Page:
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funchords
Hello
Premium,MVM
join:2001-03-11
Yarmouth Port, MA
kudos:6

1 recommendation

reply to KrK

Re: Cable companies need to wake up

said by KrK:

250GB seems fair.... but the $15.00 for 10 GB is steep. $1.50 a GB is way too high.... It's obviously designed as a penalty to try and get people to cut usage,
Agreed.

said by KrK:

otherwise, why not just give the 250GB and then meter the rest above that for a realistic figure, say 10c a GB...
This point is moot as we both agree on your previous statement, but let's continue for the sake of examination.

Purchasing the additional bandwidth from their upstream providers is not the only issue.
- The impact of heavy users on the last-mile network exists. Using Praeto 80/20 metaphor to describe it -- it probably is true that they can serve 80% of their customers at 20% of the cost. Heavy bandwidth eaters probably are 20% of the users but are the primary driver for plant upgrades 80% of the time.
- They don't want to be perceived as "metered." FIOS isn't, and that's their competition. So they still want to keep the comparisons to metered Internet to a minimum.
- Comcast is a bandwidth aggregator, and bandwidth is not sold by their providers by "consumption" but by a committed-rate (they are charged whether or not usage reaches that high). They have to make such purchases with sufficient headroom to keep the nature of the traffic "bursty" (otherwise everything crawls) but low enough to avoid wasting money on bandwidth they cannot sell.

I hope that explains that part -- even though your main point is right on.
--
Robb Topolski -= funchords.com =- Hillsboro, Oregon
HTTP is the new Bandwidth Hog...


KrK
Heavy Artillery For The Little Guy
Premium
join:2000-01-17
Tulsa, OK
Yes, that makes a lot of sense.

Also, look at it this way--- it will "encourage" people to NOT switch their source of video entertainment (IE TV, Movies) from the Cable company to new third party options via IP and their broadband connection... due to the cost.

IE, a handy way to 1) Help control bandwidth expense 2) Generate some additional revenue from heavy users and 3) Put the brakes on the competition from video over the 'Net.

Looks like all wins to them, doesn't it.
--
"Regulatory capitalism is when companies invest in lawyers, lobbyists, and politicians, instead of plant, people, and customer service." - former FCC Chairman William Kennard (A real FCC Chairman, unlike the current Corporate Spokesperson in the job!)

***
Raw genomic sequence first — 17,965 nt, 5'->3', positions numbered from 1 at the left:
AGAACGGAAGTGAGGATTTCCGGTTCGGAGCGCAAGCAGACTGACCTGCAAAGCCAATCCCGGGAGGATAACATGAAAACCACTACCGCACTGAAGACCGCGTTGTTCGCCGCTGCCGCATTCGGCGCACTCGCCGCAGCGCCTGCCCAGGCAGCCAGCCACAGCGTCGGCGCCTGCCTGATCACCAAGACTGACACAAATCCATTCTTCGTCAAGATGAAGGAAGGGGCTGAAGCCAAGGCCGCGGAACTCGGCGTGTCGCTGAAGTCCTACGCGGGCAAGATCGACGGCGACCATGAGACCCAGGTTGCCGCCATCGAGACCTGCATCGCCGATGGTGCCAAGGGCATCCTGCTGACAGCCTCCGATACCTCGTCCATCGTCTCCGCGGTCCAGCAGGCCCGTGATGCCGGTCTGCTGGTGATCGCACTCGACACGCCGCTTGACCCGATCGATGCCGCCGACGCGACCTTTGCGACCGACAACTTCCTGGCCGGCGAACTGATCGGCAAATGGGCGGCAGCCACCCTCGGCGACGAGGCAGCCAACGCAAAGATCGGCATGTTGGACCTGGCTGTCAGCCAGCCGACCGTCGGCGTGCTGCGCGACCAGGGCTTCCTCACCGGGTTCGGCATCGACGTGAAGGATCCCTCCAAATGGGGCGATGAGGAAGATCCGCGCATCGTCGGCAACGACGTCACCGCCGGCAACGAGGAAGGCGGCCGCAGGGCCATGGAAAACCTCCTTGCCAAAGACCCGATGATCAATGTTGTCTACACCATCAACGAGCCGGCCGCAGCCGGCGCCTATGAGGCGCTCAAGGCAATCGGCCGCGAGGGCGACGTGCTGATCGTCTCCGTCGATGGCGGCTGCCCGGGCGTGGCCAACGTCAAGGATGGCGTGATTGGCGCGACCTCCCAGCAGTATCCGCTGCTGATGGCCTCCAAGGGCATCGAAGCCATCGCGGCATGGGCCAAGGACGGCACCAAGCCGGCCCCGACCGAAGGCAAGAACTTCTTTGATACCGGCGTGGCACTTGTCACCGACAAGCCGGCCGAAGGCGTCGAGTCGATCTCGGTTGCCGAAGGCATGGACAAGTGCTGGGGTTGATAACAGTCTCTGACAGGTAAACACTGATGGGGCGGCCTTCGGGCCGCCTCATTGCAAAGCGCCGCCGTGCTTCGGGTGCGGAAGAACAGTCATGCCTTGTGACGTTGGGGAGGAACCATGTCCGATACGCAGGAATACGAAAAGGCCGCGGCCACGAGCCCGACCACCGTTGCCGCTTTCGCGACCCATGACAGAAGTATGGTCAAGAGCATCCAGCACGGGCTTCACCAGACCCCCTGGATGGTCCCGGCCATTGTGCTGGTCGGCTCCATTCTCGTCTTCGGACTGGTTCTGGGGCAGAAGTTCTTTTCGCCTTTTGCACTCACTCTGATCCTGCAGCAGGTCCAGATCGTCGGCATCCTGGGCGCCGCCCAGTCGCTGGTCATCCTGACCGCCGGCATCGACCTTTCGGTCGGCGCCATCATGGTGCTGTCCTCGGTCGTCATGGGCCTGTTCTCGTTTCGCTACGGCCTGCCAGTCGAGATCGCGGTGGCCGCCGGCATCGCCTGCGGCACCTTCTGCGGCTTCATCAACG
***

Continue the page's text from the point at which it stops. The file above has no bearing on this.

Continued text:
NOCMan
MadMacHatter
Premium
join:2004-09-30
Colorado Springs, CO
reply to funchords
This point is moot as we both agree on your previous statement, but let's continue for the sake of examination.

Purchasing the additional bandwidth from their upstream providers is not the only issue.

Actually bandwidth costs are pretty linear the first 50 dollars a customer pays for all the customer service maintenance taxes etc. After that were still talking less than 15 cents per gigabyte and comcast is a transit carrier as well. I have OC3's from both Comcast and Time Warner in use around the country.

That being said if they think they're going to charge 1.50 per gigabyte I will begin to organize an effort for government regulation of overage charges. I will not see a Enron of the internet rise to power.

At their prices it would cost hundreds of dollars for any decent online backup.

They would of been more resposible to put no hard caps but tiers above certain usage. Is 100 dollars a month so terrible for a user that might download a few thousand gigs of data legitimately?

What then for companies that provide you services. Comcast would be able to outprice them on virtue of they control the cost of data now. So a HD download from Apple could cost you 9 dollars on top of what Apple charged. How is that fair for Apple?

This is net neutrality at it's core. They were stopped from charging content providers and now they figured it out that they can charge you and get away with it.
--
Mac Chatter
»www.macchatter.net